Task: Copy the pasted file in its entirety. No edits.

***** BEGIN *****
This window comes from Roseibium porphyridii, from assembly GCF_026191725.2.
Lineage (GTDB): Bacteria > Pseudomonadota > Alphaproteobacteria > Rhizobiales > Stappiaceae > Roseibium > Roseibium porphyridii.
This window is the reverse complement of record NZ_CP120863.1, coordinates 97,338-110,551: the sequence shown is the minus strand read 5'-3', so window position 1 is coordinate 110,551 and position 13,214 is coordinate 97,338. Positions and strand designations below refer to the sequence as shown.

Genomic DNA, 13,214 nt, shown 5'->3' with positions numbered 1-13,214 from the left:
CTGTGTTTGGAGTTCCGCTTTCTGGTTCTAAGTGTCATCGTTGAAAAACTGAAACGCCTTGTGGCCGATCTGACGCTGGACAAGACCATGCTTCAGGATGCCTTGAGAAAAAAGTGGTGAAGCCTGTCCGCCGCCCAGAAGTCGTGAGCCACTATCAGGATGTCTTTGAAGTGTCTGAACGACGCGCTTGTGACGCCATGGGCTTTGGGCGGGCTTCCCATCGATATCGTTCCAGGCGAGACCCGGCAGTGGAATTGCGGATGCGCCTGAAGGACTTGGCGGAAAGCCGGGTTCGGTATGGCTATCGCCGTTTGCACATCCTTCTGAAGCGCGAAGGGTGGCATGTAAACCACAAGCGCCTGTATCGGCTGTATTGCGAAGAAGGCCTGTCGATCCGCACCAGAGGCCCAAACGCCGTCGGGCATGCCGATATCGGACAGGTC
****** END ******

This window comes from Roseibium porphyridii, from assembly GCF_026191725.2.
Lineage (GTDB): Bacteria > Pseudomonadota > Alphaproteobacteria > Rhizobiales > Stappiaceae > Roseibium > Roseibium porphyridii.
This window is the reverse complement of record NZ_CP120863.1, coordinates 97,338-110,551: the sequence shown is the minus strand read 5'-3', so window position 1 is coordinate 110,551 and position 13,214 is coordinate 97,338. Positions and strand designations below refer to the sequence as shown.

Genomic DNA, 13,214 nt, shown 5'->3' with positions numbered 1-13,214 from the left:
CTGTGTTTGGAGTTCCGCTTTCTGGTTCTAAGTGTCATCGTTGAAAAACTGAAACGCCTTGTGGCCGATCTGACGCTGGACAAGACCATGCTTCAGGATGCCTTGAGAAAAAAGTGGTGAAGCCTGTCCGCCGCCCAGAAGTCGTGAGCCACTATCAGGATGTCTTTGAAGTGTCTGAACGACGCGCTTGTGACGCCATGGGCTTTGGGCGGGCTTCCCATCGATATCGTTCCAGGCGAGACCCGGCAGTGGAATTGCGGATGCGCCTGAAGGACTTGGCGGAAAGCCGGGTTCGGTATGGCTATCGCCGTTTGCACATCCTTCTGAAGCGCGAAGGGTGGCATGTAAACCACAAGCGCCTGTATCGGCTGTATTGCGAAGAAGGCCTGTCGATCCGCACCAGAGGCCCAAACGCCGTCGGGCATGCCGATATCGGACAGGTC